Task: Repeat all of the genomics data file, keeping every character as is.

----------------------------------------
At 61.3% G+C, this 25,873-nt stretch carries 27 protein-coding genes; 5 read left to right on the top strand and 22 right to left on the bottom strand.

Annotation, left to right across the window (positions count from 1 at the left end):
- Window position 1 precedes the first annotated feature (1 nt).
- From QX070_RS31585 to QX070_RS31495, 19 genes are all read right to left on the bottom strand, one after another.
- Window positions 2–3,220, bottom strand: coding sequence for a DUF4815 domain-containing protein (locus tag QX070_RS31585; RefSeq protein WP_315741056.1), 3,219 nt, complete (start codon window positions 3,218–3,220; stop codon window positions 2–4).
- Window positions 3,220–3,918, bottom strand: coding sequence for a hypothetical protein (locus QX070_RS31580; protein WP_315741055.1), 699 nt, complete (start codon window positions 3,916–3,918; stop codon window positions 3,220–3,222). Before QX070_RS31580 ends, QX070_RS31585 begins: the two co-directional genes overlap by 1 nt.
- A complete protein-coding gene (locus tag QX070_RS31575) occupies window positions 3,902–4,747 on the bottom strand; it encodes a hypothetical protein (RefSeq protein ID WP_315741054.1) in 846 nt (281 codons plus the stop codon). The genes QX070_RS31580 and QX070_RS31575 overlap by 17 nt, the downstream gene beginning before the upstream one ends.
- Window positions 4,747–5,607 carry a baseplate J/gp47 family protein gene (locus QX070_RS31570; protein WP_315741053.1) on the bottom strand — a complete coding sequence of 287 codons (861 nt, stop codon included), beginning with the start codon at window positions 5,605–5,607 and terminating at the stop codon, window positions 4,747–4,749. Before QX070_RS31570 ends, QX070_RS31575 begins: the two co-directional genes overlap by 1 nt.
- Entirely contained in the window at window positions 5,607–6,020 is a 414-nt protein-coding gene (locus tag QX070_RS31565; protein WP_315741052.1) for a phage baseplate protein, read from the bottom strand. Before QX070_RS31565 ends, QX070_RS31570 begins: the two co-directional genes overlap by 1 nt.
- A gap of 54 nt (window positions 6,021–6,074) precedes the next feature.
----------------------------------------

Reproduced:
At 61.3% G+C, this 25,873-nt stretch carries 27 protein-coding genes; 5 read left to right on the top strand and 22 right to left on the bottom strand.

Annotation, left to right across the window (positions count from 1 at the left end):
- Window position 1 precedes the first annotated feature (1 nt).
- From QX070_RS31585 to QX070_RS31495, 19 genes are all read right to left on the bottom strand, one after another.
- Window positions 2–3,220, bottom strand: coding sequence for a DUF4815 domain-containing protein (locus tag QX070_RS31585; RefSeq protein WP_315741056.1), 3,219 nt, complete (start codon window positions 3,218–3,220; stop codon window positions 2–4).
- Window positions 3,220–3,918, bottom strand: coding sequence for a hypothetical protein (locus QX070_RS31580; protein WP_315741055.1), 699 nt, complete (start codon window positions 3,916–3,918; stop codon window positions 3,220–3,222). Before QX070_RS31580 ends, QX070_RS31585 begins: the two co-directional genes overlap by 1 nt.
- A complete protein-coding gene (locus tag QX070_RS31575) occupies window positions 3,902–4,747 on the bottom strand; it encodes a hypothetical protein (RefSeq protein ID WP_315741054.1) in 846 nt (281 codons plus the stop codon). The genes QX070_RS31580 and QX070_RS31575 overlap by 17 nt, the downstream gene beginning before the upstream one ends.
- Window positions 4,747–5,607 carry a baseplate J/gp47 family protein gene (locus QX070_RS31570; protein WP_315741053.1) on the bottom strand — a complete coding sequence of 287 codons (861 nt, stop codon included), beginning with the start codon at window positions 5,605–5,607 and terminating at the stop codon, window positions 4,747–4,749. Before QX070_RS31570 ends, QX070_RS31575 begins: the two co-directional genes overlap by 1 nt.
- Entirely contained in the window at window positions 5,607–6,020 is a 414-nt protein-coding gene (locus tag QX070_RS31565; protein WP_315741052.1) for a phage baseplate protein, read from the bottom strand. Before QX070_RS31565 ends, QX070_RS31570 begins: the two co-directional genes overlap by 1 nt.
- A gap of 54 nt (window positions 6,021–6,074) precedes the next feature.